Qalaa Holdings says new ERC refinery will cut government's import bill
Egyptian investment firm Qalaa Holdings is confident its new refinery will cut the country’s dependence on crucial oil product imports, particularly as a weaker currency and rising crude prices force the government to reduce its energy bills.
The $3.7 billion Egyptian Refining Co (ERC) will have the capacity to produce 4.2 million tonnes of refined products annually, which ERC will sell to state-controlled Egyptian General Petroleum Corporation (EGPC) at international prices under a 25-year agreement.
Qalaa owns a 19 percent stake in ERC, which is expected to become operational in the first quarter of 2017.
Egypt, which has turned from a net energy exporter to an importer because of declining domestic production and the burden of costly subsidies, aims to end gasoline and possibly gasoil imports by 2019.
The country is suffering from a shortage of hard currency and Qalaa chairman Ahmed Heikal said ERC will be exposed to EGPC’s dollar shortages. However, he said there were provisions in the contract that would allow a rolling letter of credit for oil products that cover the three months going forward.
“You have to remember what is the alternative for the government? The alternative is to import. So they will have to pay cash for the products,” Heikal told Reuters.
Egypt’s economy has struggled since the fall of President Hosni Mubarak in 2011 and its tourism industry, a key source of dollar revenues, has faced a string of crises, the latest being last week’s EgyptAir plane crash.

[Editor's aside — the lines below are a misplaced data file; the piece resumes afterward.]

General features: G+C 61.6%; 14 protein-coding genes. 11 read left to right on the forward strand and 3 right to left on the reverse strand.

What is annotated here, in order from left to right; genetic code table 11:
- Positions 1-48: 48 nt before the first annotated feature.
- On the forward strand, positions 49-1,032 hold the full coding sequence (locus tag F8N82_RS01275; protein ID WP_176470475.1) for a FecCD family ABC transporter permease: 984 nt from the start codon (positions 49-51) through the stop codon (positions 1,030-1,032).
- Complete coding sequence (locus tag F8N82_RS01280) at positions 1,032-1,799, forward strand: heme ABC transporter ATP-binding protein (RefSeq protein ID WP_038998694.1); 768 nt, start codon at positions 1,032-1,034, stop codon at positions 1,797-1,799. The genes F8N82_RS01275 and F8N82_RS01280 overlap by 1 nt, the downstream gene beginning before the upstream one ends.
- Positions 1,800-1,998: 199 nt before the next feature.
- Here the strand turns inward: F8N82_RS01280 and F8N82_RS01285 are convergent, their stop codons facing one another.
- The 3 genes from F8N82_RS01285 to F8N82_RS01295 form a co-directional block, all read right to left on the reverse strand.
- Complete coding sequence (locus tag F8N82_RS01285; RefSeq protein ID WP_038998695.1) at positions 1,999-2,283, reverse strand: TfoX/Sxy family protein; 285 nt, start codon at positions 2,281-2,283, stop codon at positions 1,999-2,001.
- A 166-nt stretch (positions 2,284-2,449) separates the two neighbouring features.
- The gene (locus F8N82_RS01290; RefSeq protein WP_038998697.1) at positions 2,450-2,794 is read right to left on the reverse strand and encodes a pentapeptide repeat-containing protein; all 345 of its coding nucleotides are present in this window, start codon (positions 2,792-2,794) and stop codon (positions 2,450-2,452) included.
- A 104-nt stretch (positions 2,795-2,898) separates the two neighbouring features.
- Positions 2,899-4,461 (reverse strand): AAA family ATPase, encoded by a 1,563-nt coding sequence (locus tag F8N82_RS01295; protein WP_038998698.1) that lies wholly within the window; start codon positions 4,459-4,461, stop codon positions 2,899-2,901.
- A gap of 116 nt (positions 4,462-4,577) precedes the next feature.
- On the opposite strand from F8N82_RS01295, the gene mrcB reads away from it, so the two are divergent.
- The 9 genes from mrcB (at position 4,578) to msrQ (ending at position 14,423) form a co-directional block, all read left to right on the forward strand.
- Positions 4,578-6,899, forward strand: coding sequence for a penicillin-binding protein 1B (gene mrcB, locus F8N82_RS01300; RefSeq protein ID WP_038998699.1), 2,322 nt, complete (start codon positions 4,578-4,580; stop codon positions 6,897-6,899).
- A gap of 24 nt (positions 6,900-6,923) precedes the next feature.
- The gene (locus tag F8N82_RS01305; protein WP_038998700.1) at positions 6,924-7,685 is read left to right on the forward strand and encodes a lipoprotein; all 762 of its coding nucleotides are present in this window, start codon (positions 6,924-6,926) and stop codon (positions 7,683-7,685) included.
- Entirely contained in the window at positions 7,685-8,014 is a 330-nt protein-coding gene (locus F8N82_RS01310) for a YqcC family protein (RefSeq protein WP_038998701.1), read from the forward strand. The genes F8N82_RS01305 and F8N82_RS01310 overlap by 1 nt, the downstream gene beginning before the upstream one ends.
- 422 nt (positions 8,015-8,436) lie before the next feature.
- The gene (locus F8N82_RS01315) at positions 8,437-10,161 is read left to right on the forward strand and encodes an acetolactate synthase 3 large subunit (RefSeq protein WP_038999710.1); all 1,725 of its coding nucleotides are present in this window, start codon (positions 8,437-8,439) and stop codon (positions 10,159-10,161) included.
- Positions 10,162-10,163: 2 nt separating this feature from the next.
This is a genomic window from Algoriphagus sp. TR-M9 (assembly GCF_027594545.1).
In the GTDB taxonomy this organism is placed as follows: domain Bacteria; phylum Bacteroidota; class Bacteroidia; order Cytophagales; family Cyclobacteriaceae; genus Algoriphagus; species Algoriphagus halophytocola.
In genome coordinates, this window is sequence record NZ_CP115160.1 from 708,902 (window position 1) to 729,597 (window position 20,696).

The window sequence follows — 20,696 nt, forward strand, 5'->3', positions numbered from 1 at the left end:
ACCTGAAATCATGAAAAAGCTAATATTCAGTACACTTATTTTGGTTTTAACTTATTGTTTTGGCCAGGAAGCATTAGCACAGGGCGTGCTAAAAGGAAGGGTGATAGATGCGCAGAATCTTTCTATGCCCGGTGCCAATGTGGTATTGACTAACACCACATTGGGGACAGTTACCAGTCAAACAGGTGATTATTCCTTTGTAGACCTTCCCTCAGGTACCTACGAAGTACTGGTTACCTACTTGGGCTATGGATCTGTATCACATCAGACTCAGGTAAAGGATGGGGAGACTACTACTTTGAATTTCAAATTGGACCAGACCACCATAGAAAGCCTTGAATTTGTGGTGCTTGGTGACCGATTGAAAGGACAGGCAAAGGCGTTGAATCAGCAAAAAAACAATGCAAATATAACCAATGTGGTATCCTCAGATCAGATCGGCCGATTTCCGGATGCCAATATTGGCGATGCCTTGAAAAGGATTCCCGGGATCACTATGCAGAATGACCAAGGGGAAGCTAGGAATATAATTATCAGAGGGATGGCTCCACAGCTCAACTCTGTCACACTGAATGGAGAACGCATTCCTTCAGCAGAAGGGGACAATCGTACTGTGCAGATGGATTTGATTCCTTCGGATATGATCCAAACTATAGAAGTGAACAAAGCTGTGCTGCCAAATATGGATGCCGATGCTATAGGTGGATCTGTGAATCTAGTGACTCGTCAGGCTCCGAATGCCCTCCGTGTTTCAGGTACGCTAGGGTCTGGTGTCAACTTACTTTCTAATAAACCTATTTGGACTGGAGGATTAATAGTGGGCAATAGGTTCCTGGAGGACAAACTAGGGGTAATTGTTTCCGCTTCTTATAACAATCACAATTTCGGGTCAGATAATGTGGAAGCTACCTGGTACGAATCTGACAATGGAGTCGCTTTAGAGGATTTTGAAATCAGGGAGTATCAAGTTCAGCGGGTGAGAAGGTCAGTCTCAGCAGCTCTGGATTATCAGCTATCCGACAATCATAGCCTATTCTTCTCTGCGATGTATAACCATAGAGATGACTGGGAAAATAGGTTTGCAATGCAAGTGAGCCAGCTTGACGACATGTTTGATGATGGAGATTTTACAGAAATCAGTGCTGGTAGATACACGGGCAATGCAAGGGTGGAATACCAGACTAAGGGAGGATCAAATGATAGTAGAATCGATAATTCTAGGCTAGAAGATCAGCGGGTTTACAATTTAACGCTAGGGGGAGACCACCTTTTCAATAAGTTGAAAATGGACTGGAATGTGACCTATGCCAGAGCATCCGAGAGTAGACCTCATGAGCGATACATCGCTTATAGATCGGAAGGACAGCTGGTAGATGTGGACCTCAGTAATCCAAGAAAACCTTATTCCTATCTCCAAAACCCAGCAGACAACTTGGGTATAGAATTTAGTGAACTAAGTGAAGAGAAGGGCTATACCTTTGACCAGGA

ERC will convert 3.5 million tonnes of heavy residue from the refining process at the nearby CORC plant to higher-value products like diesel and gasoline. Heikal said ERC will additionally import 10 million barrels of crude a year, with a preference for Saudi Arabia’s Arab Medium.
Heikal said he is “cautiously optimistic” on the medium-term outlook for the Egyptian economy, especially in light of recent gas discoveries.
Egypt used to produce 96 percent of its electricity through natural gas, but as a result of the decline in natural gas production, its power stations have had to increase the amount of fuel oil they burn, Heikal said.
Italy’s Eni made a huge natural gas discovery at the offshore Zohr field last year that is expected to come onstream in 2018 making Egypt self-sufficient in natural gas by 2020.
By that time, ERC would then be able to upgrade any excess fuel oil to higher-quality refined products, Heikal said.
As oil prices more than halved between mid-2014 and early 2016, Egypt’s subsidy bill fell sharply, but the recent recovery in prices is weighing on public coffers once again.
Egypt now spends $795 million per month on imports to meet its energy needs, according to the petroleum ministry.
Heikal said the government would have “no other choice” but to remove subsidies, even if it is at a gradual pace.